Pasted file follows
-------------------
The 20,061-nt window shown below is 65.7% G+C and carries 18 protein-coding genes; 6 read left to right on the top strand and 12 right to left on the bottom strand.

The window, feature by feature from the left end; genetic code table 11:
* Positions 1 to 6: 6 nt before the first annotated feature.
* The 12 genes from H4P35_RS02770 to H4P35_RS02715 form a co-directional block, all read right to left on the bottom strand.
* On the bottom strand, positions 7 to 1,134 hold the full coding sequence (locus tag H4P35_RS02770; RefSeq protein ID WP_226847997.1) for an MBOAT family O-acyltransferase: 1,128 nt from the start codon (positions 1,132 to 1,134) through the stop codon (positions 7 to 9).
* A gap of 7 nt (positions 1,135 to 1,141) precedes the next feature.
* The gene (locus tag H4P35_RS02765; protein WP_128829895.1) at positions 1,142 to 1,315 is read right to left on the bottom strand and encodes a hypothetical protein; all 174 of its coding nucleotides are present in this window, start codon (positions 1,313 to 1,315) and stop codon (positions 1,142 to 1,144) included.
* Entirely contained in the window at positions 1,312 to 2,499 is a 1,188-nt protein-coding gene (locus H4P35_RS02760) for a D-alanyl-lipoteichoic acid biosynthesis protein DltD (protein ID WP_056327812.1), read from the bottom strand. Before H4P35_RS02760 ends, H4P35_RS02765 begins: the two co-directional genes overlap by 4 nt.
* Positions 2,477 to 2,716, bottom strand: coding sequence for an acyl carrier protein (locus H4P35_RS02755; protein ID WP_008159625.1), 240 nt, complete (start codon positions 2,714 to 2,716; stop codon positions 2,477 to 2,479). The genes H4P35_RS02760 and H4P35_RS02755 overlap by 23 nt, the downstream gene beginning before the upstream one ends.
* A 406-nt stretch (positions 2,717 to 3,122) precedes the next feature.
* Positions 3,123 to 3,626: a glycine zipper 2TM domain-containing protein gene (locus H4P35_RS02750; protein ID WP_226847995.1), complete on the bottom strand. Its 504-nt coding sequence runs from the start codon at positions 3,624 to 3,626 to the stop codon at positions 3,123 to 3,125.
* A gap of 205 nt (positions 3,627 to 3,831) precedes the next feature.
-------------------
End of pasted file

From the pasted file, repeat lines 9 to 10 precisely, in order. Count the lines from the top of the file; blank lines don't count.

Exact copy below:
* Positions 2,477 to 2,716, bottom strand: coding sequence for an acyl carrier protein (locus H4P35_RS02755; protein ID WP_008159625.1), 240 nt, complete (start codon positions 2,714 to 2,716; stop codon positions 2,477 to 2,479). The genes H4P35_RS02760 and H4P35_RS02755 overlap by 23 nt, the downstream gene beginning before the upstream one ends.
* A 406-nt stretch (positions 2,717 to 3,122) precedes the next feature.